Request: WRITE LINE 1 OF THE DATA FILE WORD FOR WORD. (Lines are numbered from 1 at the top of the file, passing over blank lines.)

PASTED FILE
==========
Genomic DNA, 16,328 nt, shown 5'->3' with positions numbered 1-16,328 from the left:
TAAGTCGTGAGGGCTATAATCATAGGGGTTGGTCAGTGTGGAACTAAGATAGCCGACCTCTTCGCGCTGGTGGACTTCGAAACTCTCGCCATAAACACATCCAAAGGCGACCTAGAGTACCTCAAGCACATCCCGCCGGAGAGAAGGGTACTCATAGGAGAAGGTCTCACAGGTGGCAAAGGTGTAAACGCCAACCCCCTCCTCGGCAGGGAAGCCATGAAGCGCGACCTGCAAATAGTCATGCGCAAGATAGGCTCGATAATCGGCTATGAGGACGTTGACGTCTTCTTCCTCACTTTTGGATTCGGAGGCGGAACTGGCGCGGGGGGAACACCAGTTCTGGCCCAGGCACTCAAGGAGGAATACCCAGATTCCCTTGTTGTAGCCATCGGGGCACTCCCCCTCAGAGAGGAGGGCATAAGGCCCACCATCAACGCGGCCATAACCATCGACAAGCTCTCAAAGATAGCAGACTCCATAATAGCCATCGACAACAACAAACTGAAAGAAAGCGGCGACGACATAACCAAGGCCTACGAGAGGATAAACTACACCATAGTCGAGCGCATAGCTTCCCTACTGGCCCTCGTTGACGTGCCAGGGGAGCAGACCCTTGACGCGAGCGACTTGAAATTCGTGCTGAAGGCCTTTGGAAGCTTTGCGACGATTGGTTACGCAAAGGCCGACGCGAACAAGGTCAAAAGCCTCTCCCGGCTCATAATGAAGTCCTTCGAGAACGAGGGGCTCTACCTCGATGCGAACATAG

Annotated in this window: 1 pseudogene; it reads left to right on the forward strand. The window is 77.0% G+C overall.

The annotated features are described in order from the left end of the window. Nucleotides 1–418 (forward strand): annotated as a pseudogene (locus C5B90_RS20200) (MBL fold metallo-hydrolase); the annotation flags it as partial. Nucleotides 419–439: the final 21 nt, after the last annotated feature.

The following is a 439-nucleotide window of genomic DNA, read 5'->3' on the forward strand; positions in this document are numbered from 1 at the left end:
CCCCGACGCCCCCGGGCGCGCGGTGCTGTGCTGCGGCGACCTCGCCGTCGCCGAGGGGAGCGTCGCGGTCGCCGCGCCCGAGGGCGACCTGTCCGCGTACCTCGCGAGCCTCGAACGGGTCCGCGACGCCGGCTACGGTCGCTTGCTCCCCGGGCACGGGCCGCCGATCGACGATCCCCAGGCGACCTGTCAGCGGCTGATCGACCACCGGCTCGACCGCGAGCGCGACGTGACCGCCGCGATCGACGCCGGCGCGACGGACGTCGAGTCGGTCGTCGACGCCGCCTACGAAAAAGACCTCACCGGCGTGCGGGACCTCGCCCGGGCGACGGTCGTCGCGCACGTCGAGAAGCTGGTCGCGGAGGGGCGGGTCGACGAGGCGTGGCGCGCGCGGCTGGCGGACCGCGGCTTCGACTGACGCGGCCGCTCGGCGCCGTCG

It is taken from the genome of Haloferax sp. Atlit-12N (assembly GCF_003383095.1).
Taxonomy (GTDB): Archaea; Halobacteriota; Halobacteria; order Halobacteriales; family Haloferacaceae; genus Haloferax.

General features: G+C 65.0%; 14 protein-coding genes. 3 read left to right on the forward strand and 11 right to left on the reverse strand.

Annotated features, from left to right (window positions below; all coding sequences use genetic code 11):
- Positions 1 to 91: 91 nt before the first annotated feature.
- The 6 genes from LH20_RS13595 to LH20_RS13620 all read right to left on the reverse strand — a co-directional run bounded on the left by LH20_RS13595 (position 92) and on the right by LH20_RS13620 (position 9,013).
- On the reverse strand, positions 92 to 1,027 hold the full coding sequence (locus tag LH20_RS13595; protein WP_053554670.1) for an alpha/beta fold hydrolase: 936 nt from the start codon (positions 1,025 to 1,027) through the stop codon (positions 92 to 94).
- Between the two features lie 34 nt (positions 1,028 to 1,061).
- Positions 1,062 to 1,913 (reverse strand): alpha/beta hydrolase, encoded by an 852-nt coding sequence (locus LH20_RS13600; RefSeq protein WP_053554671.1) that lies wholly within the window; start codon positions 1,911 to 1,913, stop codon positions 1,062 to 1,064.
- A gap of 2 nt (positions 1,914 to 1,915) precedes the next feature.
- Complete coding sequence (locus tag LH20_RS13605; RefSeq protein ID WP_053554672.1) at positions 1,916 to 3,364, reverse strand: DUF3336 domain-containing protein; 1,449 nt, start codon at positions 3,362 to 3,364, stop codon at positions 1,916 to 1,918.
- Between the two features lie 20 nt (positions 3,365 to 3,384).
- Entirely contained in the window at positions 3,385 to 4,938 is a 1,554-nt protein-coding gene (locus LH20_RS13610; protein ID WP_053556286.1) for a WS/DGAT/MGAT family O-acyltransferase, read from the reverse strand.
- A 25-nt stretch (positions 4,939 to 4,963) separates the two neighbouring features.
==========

Genomic DNA, 16,328 nt, shown 5'->3' with positions numbered 1-16,328 from the left: